A 10-Step Strategy To Help You Positively Impact Your Career
When you stop to consider that every single thing you say and do has the potential to significantly impact your career, you realise how much power you have as an individual!
As human beings, we love to know when we’re creating a positive impact but it’s also human nature to want to avoid conflict, so if you’re creating a negative impact, it’s possible that nobody will tell you for fear of making the situation worse.
To create the best possible impact and enhance your chances of career progression and fulfilment, it’s important that you adopt a strategic view. In this blog, we’ll explore ten ways that you can ensure your impact is as positive as possible so that you set yourself up for professional success.
-1- Raise your awareness. Be alert to people’s responses and reactions to what you say and do. What feedback are you getting?
-2- Pause. Once you become aware of the feedback, take a moment to consider your response.
-3- Take ownership. Instead of feeling slighted by other people’s reactions, recognise that you have the power to transform your impact by changing what you say or do (or how you say or do it!). We share more on this in our blog How Being Mindful Of Our Language Can Build Better Relationships In The Workplace.
-4- Don’t let other people choose your behaviour. It’s easy when someone is abrupt or dismissive of you to want to reflect that back, but that perpetuates a negative ripple. What if you chose to respond with compassion and kindness and changed the energy of the conversation? Remember that you get to choose how you show up in the world.
-5- Seek first to understand, then to be understood. This is a habit Stephen R. Covey encourages you to adopt in his captivating book The 7 Habits Of Highly Effective People. Instead of pushing your agenda on somebody else, listen and get clear on what they’re saying so that you create a culture of engagement and collaboration.
When you listen and take the time to understand other people’s needs, you build rapport, trust and engagement, which creates the space for you and your work to create greater influence.
By failing to fully understand someone else’s agenda and pressing on with your own, you’ll most likely create a negative impact which leads to stress, distrust and betrayal; people tell other people when they’ve had a bad experience with someone (especially when they don’t have a good rapport).
When you create a negative impact, productivity and collaboration decrease. People will go the extra mile for people they enjoy working with, which in turn helps to create a stronger, more positive impact.
-6- Clearly define and refine your strategies. Pay attention and do more of what is generating good results. Change or stop anything that creates a negative impact.
When you take a moment to pause and reconnect with your strategy, you can interrupt your usual reaction and choose a better way to respond. Every phone call, every meeting, every email is an opportunity to create a positive impact.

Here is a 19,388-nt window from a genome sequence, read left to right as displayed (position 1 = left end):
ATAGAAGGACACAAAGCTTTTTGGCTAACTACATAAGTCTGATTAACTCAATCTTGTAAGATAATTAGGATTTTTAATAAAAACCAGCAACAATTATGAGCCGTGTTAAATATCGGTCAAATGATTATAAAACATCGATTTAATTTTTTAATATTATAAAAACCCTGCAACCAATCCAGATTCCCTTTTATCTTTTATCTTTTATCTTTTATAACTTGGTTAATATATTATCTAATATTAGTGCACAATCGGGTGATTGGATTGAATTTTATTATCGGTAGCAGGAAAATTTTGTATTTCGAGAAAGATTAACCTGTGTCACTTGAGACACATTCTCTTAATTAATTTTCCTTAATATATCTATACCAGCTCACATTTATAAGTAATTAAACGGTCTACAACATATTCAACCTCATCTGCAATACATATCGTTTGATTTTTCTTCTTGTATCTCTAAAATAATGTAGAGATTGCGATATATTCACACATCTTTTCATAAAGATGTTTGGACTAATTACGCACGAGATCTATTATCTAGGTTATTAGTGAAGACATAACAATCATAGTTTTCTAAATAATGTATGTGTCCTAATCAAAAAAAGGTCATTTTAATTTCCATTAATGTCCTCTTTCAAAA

Check out our earlier blog Why Strategic Thinking Will Help You Progress Your Career Faster.
-7- Positive mindset. Check in with yourself regularly to determine how your thinking is affecting your impact. Pay attention to how you feel if you notice you didn’t create the positive impact you intended, and do your best to get back on track rather than berate yourself. We all have off days!
-8- Make your impact known. It’s likely most of us have been involved in a project where our input was overlooked and the credit handed to a colleague. Find a way to speak up and ensure that your efforts are noticed and credited to you. While we all want the “best outcome” for a project, if you are not being acknowledged for what you do, the opportunities for you to progress your career are threatened. Give credit where credit is due, and ensure it’s reciprocated by reminding colleagues or management of your involvement.
You can find out more about this in our blog How To Be More Visible In The Workplace And Get Promoted (Without Being Pushy).
-9- Keep it in perspective. Remember that in your career everything connects back to you, and if the majority of what you say and do creates a positive impact, people are more inclined to cut you some slack if you have an off day. For example, a former banking colleague of mine had an emotional outburst during a meeting. People liked him, enjoyed working with him, and the general consensus was that “he cared”.
He was passionate and outspoken, and people relied on his honesty. He had an automatic “get out of jail card” because that one outburst was overshadowed by the positive impact he created the majority of the time.
On the other hand, if the individual had been known to consistently create a negative impact, that outburst might have been the final straw for some of his colleagues. People don’t want to work with someone who is inconsistent or who consistently produces a negative impact, which in turn inhibits their chances of career progression.
-10- Remain authentic. Whatever you do, stay true to you. It’s destabilising to go against your values and what you stand for, even in pursuit of promotion! It creates inner conflict, which will likely make you less happy in your role.
I hope this blog has helped you reflect on the impact that you are creating at work and how you can enhance it, going forwards, to support the career you want.
Even if hindsight tells you that you haven’t always created a positive impact, it’s not too late to start to turn that around in the workplace that you’re in.
Committing to creating a positive impact can be the difference between stepping up your career and soaring to new heights, or plateauing and floundering where you are. Commit to the ten tips and make course correction part of your strategy – and if you’ve already been doing that, enjoy the rewards!